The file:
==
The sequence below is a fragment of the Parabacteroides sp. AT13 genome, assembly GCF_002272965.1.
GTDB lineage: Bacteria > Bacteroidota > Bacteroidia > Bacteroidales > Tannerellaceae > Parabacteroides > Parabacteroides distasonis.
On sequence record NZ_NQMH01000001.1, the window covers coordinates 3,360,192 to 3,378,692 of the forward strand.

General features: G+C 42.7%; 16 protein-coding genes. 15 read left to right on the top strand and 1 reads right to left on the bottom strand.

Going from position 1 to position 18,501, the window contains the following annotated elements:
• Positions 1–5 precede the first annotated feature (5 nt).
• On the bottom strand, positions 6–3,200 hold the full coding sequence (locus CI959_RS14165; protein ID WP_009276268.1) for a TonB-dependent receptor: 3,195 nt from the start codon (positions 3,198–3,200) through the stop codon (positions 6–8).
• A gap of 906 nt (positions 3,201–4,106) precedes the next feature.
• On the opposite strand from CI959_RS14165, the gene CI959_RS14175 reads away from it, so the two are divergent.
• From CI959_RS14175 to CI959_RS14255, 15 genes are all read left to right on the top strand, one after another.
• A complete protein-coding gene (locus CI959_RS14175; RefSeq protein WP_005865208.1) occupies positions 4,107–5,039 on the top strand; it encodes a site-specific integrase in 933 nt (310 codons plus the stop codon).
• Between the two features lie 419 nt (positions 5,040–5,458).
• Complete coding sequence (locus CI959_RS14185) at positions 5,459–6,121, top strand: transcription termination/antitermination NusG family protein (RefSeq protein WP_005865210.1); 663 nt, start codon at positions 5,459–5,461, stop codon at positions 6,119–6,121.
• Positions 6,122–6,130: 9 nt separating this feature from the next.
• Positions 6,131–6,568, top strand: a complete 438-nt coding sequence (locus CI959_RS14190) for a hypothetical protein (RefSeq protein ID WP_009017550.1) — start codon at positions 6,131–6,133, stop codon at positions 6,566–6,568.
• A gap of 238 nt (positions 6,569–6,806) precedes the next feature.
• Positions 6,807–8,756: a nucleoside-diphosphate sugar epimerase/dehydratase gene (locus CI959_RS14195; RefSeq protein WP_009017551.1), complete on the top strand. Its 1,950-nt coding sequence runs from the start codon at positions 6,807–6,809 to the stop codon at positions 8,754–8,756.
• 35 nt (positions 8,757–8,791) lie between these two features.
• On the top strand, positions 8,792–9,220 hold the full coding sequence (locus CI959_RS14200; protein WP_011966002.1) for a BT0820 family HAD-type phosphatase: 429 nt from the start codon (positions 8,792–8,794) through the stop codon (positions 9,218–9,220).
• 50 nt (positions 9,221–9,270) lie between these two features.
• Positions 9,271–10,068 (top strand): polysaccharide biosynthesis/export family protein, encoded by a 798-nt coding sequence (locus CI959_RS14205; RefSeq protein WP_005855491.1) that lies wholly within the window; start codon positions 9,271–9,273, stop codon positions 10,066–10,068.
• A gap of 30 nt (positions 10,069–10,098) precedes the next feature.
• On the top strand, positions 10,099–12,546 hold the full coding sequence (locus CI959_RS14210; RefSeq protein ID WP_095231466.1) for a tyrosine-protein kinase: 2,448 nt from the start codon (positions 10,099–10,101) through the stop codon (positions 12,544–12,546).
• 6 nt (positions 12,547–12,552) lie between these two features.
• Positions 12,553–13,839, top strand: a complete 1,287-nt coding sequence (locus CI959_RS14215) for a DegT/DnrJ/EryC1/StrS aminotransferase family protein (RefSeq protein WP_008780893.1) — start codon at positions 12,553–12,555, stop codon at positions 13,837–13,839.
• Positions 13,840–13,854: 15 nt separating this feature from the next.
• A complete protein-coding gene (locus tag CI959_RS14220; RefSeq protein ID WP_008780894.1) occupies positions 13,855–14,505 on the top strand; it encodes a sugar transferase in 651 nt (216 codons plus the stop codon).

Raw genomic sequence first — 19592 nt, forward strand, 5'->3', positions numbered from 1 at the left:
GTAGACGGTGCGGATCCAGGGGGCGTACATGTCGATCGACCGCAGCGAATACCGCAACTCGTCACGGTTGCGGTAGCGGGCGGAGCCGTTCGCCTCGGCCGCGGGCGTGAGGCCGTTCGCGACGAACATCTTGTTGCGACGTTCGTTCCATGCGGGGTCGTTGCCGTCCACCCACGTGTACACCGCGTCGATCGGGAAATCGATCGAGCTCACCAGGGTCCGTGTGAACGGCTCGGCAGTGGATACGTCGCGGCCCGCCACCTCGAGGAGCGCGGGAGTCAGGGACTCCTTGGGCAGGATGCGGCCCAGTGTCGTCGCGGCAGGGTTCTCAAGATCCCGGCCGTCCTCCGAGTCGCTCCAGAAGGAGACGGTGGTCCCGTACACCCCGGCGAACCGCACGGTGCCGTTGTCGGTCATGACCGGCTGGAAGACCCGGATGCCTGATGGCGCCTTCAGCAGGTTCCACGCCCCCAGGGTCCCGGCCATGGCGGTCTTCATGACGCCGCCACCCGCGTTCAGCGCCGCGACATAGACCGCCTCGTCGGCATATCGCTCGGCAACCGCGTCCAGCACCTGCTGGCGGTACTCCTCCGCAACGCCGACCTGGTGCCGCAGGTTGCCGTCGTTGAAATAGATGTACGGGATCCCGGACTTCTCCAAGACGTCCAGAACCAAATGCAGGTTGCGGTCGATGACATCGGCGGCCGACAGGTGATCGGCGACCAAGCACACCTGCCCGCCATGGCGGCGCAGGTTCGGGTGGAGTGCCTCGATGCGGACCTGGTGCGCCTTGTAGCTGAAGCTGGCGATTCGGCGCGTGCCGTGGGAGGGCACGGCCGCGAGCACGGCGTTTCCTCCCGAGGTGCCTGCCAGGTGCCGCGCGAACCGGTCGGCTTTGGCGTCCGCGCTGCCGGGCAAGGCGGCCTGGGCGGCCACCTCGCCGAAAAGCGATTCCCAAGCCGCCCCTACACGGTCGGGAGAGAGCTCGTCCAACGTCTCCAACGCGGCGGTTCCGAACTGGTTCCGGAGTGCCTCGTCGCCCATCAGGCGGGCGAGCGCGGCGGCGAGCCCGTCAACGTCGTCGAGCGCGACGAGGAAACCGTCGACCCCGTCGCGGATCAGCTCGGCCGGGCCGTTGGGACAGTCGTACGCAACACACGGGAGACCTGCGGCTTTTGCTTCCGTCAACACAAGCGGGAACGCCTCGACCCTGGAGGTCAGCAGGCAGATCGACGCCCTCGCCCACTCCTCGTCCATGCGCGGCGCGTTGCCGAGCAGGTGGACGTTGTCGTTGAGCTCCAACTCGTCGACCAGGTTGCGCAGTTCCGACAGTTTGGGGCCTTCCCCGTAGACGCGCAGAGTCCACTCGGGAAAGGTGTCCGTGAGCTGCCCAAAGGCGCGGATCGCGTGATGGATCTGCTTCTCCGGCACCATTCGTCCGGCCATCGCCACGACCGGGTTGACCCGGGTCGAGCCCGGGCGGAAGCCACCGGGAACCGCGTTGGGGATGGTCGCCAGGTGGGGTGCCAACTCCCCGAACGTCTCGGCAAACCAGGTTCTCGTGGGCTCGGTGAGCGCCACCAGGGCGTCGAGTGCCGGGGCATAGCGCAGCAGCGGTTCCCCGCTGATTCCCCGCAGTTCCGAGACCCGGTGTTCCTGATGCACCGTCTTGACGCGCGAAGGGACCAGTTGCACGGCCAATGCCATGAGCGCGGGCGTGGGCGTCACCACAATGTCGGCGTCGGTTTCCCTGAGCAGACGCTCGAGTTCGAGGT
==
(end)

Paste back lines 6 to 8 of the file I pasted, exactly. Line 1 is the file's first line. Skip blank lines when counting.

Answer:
• Positions 1–5 precede the first annotated feature (5 nt).
• On the bottom strand, positions 6–3,200 hold the full coding sequence (locus CI959_RS14165; protein ID WP_009276268.1) for a TonB-dependent receptor: 3,195 nt from the start codon (positions 3,198–3,200) through the stop codon (positions 6–8).
• A gap of 906 nt (positions 3,201–4,106) precedes the next feature.